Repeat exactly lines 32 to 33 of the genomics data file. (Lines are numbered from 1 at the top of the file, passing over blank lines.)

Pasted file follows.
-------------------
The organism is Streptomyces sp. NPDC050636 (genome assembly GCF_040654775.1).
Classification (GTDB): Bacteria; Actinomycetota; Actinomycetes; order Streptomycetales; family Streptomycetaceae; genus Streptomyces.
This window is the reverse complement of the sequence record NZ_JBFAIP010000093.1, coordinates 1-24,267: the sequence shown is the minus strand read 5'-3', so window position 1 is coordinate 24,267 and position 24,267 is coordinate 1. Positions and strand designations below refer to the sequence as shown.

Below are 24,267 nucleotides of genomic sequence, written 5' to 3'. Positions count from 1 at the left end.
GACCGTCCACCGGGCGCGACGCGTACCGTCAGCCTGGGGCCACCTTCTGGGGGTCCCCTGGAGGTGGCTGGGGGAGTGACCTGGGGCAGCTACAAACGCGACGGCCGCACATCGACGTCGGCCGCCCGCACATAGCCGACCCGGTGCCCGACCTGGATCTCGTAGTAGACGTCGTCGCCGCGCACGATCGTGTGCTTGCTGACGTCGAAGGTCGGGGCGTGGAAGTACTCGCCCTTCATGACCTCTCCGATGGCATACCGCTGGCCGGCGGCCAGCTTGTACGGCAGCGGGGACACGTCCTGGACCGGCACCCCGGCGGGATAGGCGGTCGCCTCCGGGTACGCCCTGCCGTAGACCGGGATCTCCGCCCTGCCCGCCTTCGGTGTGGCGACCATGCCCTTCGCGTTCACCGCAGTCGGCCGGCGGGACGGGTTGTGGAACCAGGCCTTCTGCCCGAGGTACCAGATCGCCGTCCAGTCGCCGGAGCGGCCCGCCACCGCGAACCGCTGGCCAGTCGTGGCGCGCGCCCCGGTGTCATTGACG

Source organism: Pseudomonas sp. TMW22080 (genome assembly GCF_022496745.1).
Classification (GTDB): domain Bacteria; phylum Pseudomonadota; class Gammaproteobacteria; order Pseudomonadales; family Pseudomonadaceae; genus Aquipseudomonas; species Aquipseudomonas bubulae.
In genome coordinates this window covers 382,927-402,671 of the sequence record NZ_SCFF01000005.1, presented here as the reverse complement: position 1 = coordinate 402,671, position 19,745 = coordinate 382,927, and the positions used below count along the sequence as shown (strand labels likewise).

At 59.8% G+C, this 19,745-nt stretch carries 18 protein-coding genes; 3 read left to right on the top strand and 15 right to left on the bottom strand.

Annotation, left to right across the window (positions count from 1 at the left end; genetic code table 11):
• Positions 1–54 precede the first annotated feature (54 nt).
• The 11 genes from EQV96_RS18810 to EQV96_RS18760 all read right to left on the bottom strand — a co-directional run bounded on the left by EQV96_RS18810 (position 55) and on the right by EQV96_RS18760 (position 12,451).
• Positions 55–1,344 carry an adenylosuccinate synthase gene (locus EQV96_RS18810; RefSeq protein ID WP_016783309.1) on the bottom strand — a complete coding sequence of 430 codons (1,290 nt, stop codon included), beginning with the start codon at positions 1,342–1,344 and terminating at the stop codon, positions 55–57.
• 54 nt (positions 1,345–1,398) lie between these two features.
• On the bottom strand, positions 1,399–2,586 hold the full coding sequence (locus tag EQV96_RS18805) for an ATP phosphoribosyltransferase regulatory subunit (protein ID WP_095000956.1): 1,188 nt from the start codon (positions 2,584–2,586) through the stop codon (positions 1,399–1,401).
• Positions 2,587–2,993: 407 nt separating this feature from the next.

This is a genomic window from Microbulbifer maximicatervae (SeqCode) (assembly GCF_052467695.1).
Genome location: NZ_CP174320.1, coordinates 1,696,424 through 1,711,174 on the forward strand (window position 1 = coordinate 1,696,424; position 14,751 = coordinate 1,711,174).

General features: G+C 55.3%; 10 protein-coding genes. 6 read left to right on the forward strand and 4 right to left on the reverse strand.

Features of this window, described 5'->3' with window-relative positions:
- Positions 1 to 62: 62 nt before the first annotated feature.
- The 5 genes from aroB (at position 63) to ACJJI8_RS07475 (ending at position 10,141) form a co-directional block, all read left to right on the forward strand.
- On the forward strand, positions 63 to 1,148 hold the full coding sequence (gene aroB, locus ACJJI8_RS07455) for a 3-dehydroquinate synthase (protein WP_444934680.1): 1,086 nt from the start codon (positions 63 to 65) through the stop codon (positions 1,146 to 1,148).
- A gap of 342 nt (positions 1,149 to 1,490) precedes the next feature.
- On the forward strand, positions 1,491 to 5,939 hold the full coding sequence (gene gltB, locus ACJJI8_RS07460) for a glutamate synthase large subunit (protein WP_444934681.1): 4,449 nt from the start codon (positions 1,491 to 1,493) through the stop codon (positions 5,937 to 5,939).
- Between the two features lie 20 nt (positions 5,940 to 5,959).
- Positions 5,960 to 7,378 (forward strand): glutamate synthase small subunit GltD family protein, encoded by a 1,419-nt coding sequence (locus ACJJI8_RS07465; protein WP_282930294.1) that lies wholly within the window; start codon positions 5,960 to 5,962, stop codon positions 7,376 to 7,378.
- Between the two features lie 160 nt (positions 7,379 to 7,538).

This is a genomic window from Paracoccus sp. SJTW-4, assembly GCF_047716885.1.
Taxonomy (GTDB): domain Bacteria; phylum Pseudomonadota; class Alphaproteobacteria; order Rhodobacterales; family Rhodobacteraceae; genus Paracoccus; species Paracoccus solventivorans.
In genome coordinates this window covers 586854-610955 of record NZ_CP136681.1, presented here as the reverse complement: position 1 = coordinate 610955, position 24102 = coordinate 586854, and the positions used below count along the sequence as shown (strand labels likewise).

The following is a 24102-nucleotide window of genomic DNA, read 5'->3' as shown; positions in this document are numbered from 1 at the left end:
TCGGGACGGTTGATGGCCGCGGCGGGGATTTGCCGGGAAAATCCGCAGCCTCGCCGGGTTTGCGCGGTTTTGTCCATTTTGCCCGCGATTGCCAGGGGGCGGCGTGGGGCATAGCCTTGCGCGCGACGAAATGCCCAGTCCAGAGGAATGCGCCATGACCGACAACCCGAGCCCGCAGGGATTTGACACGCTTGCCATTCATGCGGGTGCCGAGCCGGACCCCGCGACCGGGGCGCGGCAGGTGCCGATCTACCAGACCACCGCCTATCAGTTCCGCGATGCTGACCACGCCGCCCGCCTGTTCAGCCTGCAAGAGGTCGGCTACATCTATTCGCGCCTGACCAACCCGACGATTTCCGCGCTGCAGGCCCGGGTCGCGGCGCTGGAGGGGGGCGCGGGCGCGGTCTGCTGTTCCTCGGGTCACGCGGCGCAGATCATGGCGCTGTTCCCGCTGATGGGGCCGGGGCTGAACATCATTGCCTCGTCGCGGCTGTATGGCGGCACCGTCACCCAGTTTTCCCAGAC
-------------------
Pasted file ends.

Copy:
The following is a 24102-nucleotide window of genomic DNA, read 5'->3' as shown; positions in this document are numbered from 1 at the left end:
TCGGGACGGTTGATGGCCGCGGCGGGGATTTGCCGGGAAAATCCGCAGCCTCGCCGGGTTTGCGCGGTTTTGTCCATTTTGCCCGCGATTGCCAGGGGGCGGCGTGGGGCATAGCCTTGCGCGCGACGAAATGCCCAGTCCAGAGGAATGCGCCATGACCGACAACCCGAGCCCGCAGGGATTTGACACGCTTGCCATTCATGCGGGTGCCGAGCCGGACCCCGCGACCGGGGCGCGGCAGGTGCCGATCTACCAGACCACCGCCTATCAGTTCCGCGATGCTGACCACGCCGCCCGCCTGTTCAGCCTGCAAGAGGTCGGCTACATCTATTCGCGCCTGACCAACCCGACGATTTCCGCGCTGCAGGCCCGGGTCGCGGCGCTGGAGGGGGGCGCGGGCGCGGTCTGCTGTTCCTCGGGTCACGCGGCGCAGATCATGGCGCTGTTCCCGCTGATGGGGCCGGGGCTGAACATCATTGCCTCGTCGCGGCTGTATGGCGGCACCGTCACCCAGTTTTCCCAGAC